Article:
Proton is also not limited to one version. You can use an older version or force a particular game to run a different version. The ProtonDB community is great at reporting issues and fixes. In some cases, just using an older version of Proton will solve the problem. Or, if you’re curious, there’s a popular custom Proton called Proton GE (Glorious Eggroll named after its creator), which is often even better.
Outside of Steam, you can also play games from services such as Epic Games, Ubisoft Connect, and EA Origin. The magic of WINE (Wine Is Not an Emulator) allows you to run Windows-only programs on Linux. I use a third party platform called Lutris to access Epic and Ubisoft and play games, but it’s almost impossible to tell that I’m actually using Linux.
PC games are all about tinkering
One of the most conceivable things about PC games on Linux is that it requires a lot of necessary tweaking. I thought so too, but how much time do you spend tinkering with games and settings? And how do you get the perfect performance? That doesn’t change here either.
Many games played on Linux are non-native, so there are usually performance differences from Windows. Running the compatibility layer is not surprising as it is different from running the game natively.
But Linux, which is Linux, has some really great tools to make your game better. Lutris mentioned above uses WINE in its core, but it can also be used to run other tools without using a terminal at all. Feral Gamemode is popular and is included in some of the games Feral has ported to Linux, but you can use it in any game to improve performance. Steam adds commands to the game settings, but Lutris only needs to toggle it on. The same is true for the ACO compiler. Vulkan works well on Linux, and for those who want to see detailed performance data, there are tools such as MangoHud that display a full-featured overlay on the screen.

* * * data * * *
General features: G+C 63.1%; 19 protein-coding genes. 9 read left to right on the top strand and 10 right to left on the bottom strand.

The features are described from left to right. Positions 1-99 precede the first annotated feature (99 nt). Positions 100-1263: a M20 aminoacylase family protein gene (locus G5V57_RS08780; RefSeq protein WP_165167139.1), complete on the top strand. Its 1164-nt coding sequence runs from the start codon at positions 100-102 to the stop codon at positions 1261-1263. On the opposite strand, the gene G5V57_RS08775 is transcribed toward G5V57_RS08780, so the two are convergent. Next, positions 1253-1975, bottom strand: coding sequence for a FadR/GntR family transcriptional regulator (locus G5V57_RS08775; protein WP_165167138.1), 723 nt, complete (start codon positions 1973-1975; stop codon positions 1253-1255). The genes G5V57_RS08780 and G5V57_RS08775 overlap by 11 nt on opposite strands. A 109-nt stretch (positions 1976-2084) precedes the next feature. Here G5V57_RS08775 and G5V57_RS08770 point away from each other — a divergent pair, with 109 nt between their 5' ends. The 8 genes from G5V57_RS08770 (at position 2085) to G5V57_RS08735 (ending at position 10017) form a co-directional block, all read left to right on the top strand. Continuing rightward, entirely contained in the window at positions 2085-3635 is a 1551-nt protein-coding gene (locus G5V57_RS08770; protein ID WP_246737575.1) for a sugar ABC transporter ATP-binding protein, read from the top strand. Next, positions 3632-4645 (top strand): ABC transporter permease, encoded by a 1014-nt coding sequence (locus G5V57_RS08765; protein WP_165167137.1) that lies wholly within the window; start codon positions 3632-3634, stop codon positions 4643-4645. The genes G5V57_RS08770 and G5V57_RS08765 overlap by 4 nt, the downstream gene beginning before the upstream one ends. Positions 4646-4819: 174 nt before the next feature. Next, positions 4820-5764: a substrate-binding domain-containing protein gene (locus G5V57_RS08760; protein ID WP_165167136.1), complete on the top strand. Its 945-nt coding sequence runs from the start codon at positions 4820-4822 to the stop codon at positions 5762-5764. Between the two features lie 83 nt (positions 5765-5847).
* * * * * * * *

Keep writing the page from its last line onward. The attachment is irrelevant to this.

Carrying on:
Also, with OBS natively built for Linux, streaming to Twitch is not an issue.
PC games on Linux are not difficult, very fun
If you like tinkering, try Linux. I’m not saying that Windows 10 should be stopped right away, but I’d like to tell you not to be afraid to give it a try. I wanted to learn how to use it, but I just traced the surface, but I am very happy to make fine adjustments and check the results. Immediately after the rage, I, a beginner, broke something.
However, there are some things to be aware of. For example, I used an NTFS-formatted SSD to store my Steam library, so none of my non-Linux native games were loaded. Reformatting the drive to Linux’s recommended format, ext4, was all right.
There’s a lot to learn and it’s easy to get lost in a rabbit hole. However, there are numerous resources to make that learning easy and enjoyable, and the knowledge of the community is staggering. But just as surprisingly, you don’t really have to do this. Of course, using Epic and other non-Steam platforms requires a bit of work, but it’s not difficult.
If your library is primarily on Steam, you only need to check a few boxes. There’s nothing more difficult than living with Windows 10. Moreover, updating the OS will not completely ruin everything you set up.
This news is republished from another source. You can check the original article here